Brussels and Washington say a trade pact encompassing almost half the world's economy could generate $100 billion in additional economic output a year on both sides of the Atlantic, as well as creating a market of 800 million consumers.
But since talks were launched eight months ago, reports of U.S. spying in Europe and accusations that an accord would pander to big companies have combined to erode public support.
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Moscow's seizure of the Crimea region from Ukraine and Europe's reliance on Russian energy have focused minds across Europe about the need for stronger ties with the United States, while European Trade Commissioner Karel De Gucht warned that Russia was no longer a reliable partner.
"We should have a very clear idea of what Russia is doing by annexing Crimea. It doesn't have a place in normal international relations," De Gucht later told a conference alongside Froman.
"Do we have to swallow that? I think there is a price for that and I think we should be very clear, the EU and the United States together, that they (Russia) simply cannot do this," he said, although he declined to say if he backed a trade embargo.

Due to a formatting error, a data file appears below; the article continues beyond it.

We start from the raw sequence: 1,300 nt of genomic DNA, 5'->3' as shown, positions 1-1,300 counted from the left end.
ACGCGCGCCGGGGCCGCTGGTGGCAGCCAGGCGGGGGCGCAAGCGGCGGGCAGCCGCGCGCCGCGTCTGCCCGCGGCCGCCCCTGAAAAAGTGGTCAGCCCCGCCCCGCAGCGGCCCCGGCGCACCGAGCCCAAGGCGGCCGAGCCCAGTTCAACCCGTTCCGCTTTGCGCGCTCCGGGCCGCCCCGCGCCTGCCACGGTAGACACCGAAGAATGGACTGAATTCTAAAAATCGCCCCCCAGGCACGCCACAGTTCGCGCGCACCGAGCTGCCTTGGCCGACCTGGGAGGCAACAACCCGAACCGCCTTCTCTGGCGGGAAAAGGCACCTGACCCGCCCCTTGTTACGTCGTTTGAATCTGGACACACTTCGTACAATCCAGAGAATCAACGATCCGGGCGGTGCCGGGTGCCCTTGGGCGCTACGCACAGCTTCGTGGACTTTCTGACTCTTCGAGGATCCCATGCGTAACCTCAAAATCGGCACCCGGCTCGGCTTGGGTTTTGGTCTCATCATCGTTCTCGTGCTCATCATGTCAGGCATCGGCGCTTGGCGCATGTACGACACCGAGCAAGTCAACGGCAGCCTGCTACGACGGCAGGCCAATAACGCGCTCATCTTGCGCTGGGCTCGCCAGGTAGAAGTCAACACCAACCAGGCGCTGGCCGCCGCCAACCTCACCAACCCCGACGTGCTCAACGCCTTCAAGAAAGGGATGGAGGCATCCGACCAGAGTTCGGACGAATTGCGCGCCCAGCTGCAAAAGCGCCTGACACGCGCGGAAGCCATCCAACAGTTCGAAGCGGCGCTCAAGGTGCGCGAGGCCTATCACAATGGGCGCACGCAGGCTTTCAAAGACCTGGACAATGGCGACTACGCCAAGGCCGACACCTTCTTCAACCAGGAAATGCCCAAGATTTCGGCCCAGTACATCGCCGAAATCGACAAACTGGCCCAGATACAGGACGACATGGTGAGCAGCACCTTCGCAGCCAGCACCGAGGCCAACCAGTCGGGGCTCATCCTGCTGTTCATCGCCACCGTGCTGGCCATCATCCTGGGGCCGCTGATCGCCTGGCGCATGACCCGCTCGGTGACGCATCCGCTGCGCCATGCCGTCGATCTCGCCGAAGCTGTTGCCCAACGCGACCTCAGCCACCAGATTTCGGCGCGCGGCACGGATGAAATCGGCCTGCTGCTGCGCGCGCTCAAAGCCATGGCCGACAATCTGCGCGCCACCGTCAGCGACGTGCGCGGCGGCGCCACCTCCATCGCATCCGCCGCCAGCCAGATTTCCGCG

Rethinking relations with Moscow
EU leaders dedicated a summit in Brussels on Thursday and Friday to rethinking relations with Moscow and accelerating their quest to reduce the bloc's reliance on Russian oil and gas, an area where the United States can play a role.
Froman laid out how companies could export U.S. liquefied natural gas (LNG) in tankers to Europe, as France, Germany and Britain seek, benefiting from the U.S. shale gas revolution.
Under U.S. rules, the Department of Energy must issue licenses to exporting companies, but license approval becomes much easier under a free-trade agreement, or FTA.
"Clearly, when the T-TIP is done, assuming it is done, there will be an FTA relationship with the European Union," he said.
Asia is for now a more lucrative export market for U.S. liquefied natural gas, but Froman said it was also up to European companies to decide where gas goes, and that exports did not depend on a transatlantic trade deal.
"Even right now, there have been four or five licenses approved for export to non-FTA countries. There are several European companies who are the contractors," he said, naming France's Total and GDF Suez.
"Where that gas goes is up to them. Conceivably, European governments have an interest in them bringing that gas to Europe," Froman said.